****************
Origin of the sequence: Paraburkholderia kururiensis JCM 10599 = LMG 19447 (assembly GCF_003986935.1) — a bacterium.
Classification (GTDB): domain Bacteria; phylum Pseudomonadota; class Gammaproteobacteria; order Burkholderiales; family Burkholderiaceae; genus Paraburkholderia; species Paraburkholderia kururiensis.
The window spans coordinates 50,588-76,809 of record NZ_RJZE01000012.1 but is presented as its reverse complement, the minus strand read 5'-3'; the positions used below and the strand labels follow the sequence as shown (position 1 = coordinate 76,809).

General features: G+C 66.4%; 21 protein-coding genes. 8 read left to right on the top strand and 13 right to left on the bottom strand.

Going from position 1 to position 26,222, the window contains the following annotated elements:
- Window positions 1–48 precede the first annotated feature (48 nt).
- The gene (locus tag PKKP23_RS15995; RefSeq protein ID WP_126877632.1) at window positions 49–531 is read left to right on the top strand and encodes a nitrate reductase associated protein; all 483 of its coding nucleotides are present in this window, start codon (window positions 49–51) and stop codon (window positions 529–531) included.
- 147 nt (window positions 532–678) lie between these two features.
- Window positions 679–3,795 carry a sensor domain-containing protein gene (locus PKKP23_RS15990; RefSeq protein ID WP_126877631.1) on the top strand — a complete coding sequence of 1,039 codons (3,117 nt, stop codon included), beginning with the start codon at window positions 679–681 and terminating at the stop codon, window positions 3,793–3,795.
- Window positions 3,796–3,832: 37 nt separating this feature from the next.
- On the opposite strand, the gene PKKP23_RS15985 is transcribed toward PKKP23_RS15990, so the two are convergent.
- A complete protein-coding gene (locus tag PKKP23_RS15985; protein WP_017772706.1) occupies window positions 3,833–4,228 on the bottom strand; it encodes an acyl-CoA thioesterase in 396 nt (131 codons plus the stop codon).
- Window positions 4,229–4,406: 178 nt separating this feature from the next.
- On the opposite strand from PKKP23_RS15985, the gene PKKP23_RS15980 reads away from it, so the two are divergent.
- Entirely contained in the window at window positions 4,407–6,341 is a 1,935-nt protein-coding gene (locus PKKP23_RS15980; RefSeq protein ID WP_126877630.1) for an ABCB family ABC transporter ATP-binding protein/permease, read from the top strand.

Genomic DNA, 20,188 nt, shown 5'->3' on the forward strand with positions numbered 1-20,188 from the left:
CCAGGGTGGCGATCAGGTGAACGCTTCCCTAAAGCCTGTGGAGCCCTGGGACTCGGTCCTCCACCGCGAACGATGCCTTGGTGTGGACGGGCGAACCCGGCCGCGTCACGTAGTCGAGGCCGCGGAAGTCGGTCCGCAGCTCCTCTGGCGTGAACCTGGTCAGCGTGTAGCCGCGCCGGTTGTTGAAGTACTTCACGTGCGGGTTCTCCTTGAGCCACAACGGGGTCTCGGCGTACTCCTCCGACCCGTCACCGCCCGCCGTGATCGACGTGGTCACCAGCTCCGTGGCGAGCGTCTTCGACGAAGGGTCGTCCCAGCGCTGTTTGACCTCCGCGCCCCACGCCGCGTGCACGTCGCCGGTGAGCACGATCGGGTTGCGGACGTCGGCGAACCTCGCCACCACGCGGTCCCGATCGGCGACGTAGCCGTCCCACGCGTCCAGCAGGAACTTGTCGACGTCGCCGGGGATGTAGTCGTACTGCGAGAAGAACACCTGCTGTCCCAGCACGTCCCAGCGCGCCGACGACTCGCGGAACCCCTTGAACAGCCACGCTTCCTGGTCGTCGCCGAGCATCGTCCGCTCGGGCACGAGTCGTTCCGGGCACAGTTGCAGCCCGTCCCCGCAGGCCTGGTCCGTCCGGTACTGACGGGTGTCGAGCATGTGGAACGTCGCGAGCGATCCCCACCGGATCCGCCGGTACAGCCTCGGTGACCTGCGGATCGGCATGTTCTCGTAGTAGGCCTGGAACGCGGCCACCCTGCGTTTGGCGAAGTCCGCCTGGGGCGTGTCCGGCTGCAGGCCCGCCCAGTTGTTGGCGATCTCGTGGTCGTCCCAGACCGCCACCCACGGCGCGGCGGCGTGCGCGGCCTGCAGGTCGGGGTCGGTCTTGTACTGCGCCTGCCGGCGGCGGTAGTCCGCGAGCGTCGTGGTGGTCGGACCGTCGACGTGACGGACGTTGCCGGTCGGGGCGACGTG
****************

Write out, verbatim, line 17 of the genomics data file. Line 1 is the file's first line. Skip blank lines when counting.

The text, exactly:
CCAGGGTGGCGATCAGGTGAACGCTTCCCTAAAGCCTGTGGAGCCCTGGGACTCGGTCCTCCACCGCGAACGATGCCTTGGTGTGGACGGGCGAACCCGGCCGCGTCACGTAGTCGAGGCCGCGGAAGTCGGTCCGCAGCTCCTCTGGCGTGAACCTGGTCAGCGTGTAGCCGCGCCGGTTGTTGAAGTACTTCACGTGCGGGTTCTCCTTGAGCCACAACGGGGTCTCGGCGTACTCCTCCGACCCGTCACCGCCCGCCGTGATCGACGTGGTCACCAGCTCCGTGGCGAGCGTCTTCGACGAAGGGTCGTCCCAGCGCTGTTTGACCTCCGCGCCCCACGCCGCGTGCACGTCGCCGGTGAGCACGATCGGGTTGCGGACGTCGGCGAACCTCGCCACCACGCGGTCCCGATCGGCGACGTAGCCGTCCCACGCGTCCAGCAGGAACTTGTCGACGTCGCCGGGGATGTAGTCGTACTGCGAGAAGAACACCTGCTGTCCCAGCACGTCCCAGCGCGCCGACGACTCGCGGAACCCCTTGAACAGCCACGCTTCCTGGTCGTCGCCGAGCATCGTCCGCTCGGGCACGAGTCGTTCCGGGCACAGTTGCAGCCCGTCCCCGCAGGCCTGGTCCGTCCGGTACTGACGGGTGTCGAGCATGTGGAACGTCGCGAGCGATCCCCACCGGATCCGCCGGTACAGCCTCGGTGACCTGCGGATCGGCATGTTCTCGTAGTAGGCCTGGAACGCGGCCACCCTGCGTTTGGCGAAGTCCGCCTGGGGCGTGTCCGGCTGCAGGCCCGCCCAGTTGTTGGCGATCTCGTGGTCGTCCCAGACCGCCACCCACGGCGCGGCGGCGTGCGCGGCCTGCAGGTCGGGGTCGGTCTTGTACTGCGCCTGCCGGCGGCGGTAGTCCGCGAGCGTCGTGGTGGTCGGACCGTCGACGTGACGGACGTTGCCGGTCGGGGCGACGTG